the Tesla Model S they were riding in crashed into a tree on a residential street and burst into flames. Local police said one man was found in the passenger seat and the other in the rear seat and no one was at the steering wheel when the crash occurred.

The National Transportation Safety Board and the National Highway Traffic Safety Administration have sent teams to investigate the crash and see whether the men had relied on Autopilot to drive the car. A Texas Republican, Rep. Kevin Brady, has written to Elon Musk, Tesla’s chief executive, urging him to cooperate with safety regulators.

A week ago Mr. Musk posted a message on Twitter saying data from the car “so far” showed Autopilot was not enabled.

Tesla has also come under scrutiny in China, where authorities have looked into reports from consumers about battery fires and sudden acceleration by Tesla vehicles.

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Police Investigate Fatal Tesla Crash Near Houston

Federal safety officials and the Texas police are investigating a fatal crash of a Tesla vehicle that had no one behind the wheel, the authorities said Tuesday, as the company comes under heightened scrutiny over its automatic steering and braking system.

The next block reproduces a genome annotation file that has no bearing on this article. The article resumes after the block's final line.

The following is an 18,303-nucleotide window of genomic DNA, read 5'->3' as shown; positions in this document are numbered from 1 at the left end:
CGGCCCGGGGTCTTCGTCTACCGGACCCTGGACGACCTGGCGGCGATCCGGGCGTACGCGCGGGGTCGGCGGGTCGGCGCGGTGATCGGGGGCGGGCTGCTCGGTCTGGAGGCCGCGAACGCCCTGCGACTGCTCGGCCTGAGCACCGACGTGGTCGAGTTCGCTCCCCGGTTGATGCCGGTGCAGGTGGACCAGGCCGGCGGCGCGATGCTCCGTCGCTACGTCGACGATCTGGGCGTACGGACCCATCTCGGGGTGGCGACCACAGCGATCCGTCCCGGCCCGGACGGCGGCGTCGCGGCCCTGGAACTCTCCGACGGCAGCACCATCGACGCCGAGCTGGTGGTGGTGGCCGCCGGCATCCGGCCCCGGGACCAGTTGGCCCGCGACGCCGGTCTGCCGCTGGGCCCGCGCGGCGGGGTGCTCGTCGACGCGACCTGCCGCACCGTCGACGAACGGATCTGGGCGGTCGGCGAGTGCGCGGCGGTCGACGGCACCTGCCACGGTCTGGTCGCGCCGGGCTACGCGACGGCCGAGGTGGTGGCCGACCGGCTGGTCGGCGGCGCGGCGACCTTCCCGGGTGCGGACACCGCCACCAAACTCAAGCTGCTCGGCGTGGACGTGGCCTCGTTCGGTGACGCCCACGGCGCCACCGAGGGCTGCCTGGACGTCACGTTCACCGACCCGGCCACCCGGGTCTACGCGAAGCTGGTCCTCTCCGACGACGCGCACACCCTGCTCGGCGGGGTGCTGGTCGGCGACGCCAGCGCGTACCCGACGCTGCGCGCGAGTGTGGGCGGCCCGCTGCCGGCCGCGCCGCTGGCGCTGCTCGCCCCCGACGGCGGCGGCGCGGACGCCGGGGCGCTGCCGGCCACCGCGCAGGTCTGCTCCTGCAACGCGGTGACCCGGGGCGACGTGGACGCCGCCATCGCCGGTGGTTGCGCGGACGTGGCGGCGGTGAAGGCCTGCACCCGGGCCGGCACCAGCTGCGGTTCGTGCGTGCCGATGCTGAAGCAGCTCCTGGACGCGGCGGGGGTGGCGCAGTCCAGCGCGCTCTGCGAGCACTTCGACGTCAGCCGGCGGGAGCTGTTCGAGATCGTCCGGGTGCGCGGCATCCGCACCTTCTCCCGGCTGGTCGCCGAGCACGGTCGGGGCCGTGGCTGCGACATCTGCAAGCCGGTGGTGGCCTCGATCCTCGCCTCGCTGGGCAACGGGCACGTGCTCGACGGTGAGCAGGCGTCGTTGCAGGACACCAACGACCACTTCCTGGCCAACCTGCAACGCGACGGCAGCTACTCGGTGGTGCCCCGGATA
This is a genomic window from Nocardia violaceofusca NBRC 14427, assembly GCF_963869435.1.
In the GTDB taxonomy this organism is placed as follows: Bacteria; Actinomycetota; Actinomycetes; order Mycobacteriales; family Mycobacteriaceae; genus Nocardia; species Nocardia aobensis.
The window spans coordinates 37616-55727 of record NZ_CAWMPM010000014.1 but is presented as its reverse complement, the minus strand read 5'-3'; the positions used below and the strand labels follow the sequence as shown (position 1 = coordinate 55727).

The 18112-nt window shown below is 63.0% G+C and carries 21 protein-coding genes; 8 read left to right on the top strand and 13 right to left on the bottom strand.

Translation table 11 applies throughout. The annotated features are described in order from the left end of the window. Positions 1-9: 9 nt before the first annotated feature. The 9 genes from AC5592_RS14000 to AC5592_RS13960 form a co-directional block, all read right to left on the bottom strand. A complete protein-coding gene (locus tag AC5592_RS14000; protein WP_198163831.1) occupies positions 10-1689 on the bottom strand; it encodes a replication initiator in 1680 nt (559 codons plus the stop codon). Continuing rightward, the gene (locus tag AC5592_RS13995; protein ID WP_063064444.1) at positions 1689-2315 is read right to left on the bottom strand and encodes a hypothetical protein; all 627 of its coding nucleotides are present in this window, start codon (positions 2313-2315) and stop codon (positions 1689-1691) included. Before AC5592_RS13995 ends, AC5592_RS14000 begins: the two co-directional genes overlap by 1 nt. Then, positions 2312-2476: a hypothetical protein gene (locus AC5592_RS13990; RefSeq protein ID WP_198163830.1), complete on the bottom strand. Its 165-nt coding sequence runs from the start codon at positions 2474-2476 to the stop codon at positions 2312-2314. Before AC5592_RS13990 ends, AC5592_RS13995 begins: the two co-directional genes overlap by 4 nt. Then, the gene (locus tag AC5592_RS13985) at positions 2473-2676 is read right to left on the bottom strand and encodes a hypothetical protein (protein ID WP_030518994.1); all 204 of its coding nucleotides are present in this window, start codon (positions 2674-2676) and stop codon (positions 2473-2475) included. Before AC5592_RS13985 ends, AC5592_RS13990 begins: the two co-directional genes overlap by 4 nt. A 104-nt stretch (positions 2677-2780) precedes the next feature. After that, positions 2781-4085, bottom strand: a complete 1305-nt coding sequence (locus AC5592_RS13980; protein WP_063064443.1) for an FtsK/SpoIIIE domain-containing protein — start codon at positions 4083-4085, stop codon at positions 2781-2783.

The National Transportation Safety Board sent two investigators to Texas on Monday to focus on the vehicle’s operation and a fire that followed the crash on Saturday, said Keith Holloway, a spokesman. The police in Precinct 4 of Harris County, Texas, are also investigating, according to Constable Mark Herman.

Constable investigators were working with the N.T.S.B., the National Highway Traffic Safety Administration and Tesla, which was “helping with our investigation,” Constable Herman said in a statement. “At this time, we will refrain from making any additional statements as the investigation continues to progress,” he said.